World / Crime & Legal

334 rounded up in Italian 'ndrangheta mob sweep

Reuters, AFP-JIJI

Police have arrested 334 people in one of the largest anti-mob operations ever seen in Italy, highlighting the growing reach of the ‘ndrangheta mafia, prosecutors said on Thursday.

The ‘ndrangheta is based in the southern region of Calabria, the toe of Italy’s boot, and has surpassed Sicily’s more famous Cosa Nostra to become the most powerful mafia group in the country — and one of the largest crime gangs in the world.

Police seized hundreds of suspects in early morning sweeps around the country, with some arrests also carried out in Germany, Switzerland and Bulgaria.

Among the possible charges facing those detained were mafia conspiracy, murder, extortion, loan sharking, corporate fraud and money laundering.

“Politicians were involved, as well as lawyers, accountants, public officials, court clerks — all people who had jobs and did not need to put themselves at the service of the ‘ndrangheta,” said prosecutor Nicola Gratteri, who led the investigation.

“The mobsters are not in a position to carry out sophisticated money laundering. To do that they need professionals,” he added.

Those arrested include Giancarlo Pittelli, a renowned lawyer. Gratteri said Pittelii helped the criminals gain access to “politicians, Freemasons and influential professionals.” Pittelli, 66, “systematically made available to criminals his considerable wealth of knowledge and privileged relations with leading figures at the political-institutional level, in the business world and in the professions, also to acquire information covered by official secrecy,” he said.

“I was impressed by the degree of permeability that the ‘ndrangheta has had in the public administration and within State organs,” Gratteri said.

A colonel with the paramilitary carabinieri police force was arrested for allegedly passing privileged information to Pittelli.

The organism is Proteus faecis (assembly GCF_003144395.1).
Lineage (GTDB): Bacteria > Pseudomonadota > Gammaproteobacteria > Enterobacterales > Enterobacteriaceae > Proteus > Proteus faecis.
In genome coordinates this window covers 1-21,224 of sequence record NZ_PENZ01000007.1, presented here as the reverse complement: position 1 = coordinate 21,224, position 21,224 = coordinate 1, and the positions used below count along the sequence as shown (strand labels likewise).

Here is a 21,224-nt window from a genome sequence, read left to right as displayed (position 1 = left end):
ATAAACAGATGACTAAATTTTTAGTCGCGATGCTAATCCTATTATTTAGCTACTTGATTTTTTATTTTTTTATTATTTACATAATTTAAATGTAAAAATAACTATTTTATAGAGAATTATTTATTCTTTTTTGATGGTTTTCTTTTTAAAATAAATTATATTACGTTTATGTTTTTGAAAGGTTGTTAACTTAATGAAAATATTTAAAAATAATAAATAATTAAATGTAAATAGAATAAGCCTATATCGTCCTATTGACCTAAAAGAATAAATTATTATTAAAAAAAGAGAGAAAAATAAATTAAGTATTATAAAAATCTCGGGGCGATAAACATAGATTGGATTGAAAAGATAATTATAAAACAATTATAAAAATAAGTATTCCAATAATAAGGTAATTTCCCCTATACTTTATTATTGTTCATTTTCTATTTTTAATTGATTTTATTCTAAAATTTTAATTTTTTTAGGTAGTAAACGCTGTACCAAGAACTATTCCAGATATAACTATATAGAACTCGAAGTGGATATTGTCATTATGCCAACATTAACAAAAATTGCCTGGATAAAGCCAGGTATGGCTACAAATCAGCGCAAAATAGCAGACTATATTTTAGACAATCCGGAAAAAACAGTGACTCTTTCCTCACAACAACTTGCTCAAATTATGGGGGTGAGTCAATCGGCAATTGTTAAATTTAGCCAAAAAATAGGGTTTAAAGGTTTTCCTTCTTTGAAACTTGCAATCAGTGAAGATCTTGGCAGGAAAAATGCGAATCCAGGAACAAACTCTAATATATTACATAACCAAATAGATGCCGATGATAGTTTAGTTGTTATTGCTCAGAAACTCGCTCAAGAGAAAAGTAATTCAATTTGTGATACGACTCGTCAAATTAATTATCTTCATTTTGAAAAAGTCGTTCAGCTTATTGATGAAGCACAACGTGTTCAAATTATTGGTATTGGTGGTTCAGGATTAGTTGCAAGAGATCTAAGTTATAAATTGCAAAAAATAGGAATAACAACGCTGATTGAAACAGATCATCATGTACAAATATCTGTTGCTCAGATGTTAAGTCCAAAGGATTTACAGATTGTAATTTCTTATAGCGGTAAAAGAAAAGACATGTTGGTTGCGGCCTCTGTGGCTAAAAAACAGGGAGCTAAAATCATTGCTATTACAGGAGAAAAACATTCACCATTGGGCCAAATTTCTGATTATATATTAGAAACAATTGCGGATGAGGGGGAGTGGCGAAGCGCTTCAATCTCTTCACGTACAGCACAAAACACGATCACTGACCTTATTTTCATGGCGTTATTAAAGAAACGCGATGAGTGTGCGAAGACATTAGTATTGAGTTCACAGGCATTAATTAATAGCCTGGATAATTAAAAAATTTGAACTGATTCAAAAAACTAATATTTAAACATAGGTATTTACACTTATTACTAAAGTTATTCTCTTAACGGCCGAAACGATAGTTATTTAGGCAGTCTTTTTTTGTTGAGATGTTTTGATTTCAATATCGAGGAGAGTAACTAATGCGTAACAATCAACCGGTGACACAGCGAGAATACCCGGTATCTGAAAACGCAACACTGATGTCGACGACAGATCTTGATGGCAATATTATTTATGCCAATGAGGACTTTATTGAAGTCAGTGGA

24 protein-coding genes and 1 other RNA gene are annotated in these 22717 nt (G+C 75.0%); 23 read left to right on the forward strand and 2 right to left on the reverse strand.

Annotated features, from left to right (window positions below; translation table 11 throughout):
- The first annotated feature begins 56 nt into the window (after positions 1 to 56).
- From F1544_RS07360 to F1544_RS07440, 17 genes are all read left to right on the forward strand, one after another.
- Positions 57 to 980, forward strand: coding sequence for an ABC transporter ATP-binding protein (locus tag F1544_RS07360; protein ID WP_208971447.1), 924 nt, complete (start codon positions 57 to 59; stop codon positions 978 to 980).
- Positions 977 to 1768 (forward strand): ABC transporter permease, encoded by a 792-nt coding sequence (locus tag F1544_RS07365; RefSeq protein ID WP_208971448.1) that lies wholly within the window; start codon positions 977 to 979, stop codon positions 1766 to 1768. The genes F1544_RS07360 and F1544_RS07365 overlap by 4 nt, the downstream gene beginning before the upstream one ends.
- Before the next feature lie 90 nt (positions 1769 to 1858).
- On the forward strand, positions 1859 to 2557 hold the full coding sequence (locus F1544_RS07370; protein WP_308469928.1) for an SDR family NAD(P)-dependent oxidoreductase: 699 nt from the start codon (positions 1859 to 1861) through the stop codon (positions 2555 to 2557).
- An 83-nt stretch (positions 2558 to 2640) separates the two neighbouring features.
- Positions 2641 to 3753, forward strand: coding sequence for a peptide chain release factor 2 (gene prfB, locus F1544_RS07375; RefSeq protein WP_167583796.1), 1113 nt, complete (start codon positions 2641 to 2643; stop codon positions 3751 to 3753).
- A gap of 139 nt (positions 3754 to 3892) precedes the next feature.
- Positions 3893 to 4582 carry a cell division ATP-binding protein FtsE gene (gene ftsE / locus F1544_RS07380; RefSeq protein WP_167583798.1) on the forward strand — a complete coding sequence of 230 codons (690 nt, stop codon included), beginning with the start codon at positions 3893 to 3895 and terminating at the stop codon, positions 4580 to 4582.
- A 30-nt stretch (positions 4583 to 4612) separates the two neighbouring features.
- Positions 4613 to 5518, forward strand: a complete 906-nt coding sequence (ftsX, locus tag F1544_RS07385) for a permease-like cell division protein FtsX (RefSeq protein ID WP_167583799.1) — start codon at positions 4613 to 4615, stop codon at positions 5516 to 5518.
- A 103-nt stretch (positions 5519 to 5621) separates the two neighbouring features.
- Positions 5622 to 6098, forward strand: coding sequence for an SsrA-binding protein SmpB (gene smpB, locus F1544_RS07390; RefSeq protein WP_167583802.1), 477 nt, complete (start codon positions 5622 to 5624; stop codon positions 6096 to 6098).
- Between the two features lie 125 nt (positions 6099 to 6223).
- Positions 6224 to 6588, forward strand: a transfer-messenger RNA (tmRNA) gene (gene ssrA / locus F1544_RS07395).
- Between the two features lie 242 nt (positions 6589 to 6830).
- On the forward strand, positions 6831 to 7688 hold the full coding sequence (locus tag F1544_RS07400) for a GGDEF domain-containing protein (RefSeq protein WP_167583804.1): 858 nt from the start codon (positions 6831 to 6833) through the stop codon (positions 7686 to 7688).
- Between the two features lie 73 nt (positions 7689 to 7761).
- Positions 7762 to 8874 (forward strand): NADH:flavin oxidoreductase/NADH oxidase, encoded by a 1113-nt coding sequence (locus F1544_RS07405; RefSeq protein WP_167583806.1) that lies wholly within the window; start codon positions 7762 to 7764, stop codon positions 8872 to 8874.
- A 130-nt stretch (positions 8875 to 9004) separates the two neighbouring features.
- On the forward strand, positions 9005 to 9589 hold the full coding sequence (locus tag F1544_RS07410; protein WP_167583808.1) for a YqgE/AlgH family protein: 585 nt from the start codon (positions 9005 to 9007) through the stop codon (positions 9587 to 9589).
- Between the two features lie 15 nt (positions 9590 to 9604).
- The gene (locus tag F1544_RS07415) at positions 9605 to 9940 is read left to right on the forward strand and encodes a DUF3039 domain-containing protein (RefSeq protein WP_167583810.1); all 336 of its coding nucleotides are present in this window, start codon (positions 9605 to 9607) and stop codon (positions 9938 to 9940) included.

Gratteri said it was the largest haul of suspected mobsters in Italy since a massive anti-mafia sweep in Sicily in 1984 led to the so-called Palermo maxi-trial, when more than 450 members of the Cosa Nostra were tried.

The Palermo trial marked a turning point in the battle against the Sicilian crime gang, and its influence has waned dramatically over the past three decades, allowing ‘ndrangheta to surge to prominence.

Italian investigators say the group, which is made up of dozens of smaller clans that all answer nominally to senior leaders in Calabria, is now Europe’s top cocaine broker.

Among those arrested on Thursday was a former lawmaker from Silvio Berlusconi’s center-right Forza Italia (Go Italy!) party, the center-left mayor of a Calabrian coastal town and a senior official in the Carabinieri police.

“This has inflicted a very hard blow on the ‘ndrangheta,” said Interior Minister Luciana Lamorgese.

Investigators say that while the ‘ndrangheta is still centered on Calabria, one of the poorest regions in Europe, it has successfully managed to infiltrate the wealthy north.

The head of the Valle D’Aosta region, which borders France and Switzerland, resigned last week after being placed under investigation for alleged vote-rigging linked to ‘ndrangheta at 2018 local elections. He has denied the accusation.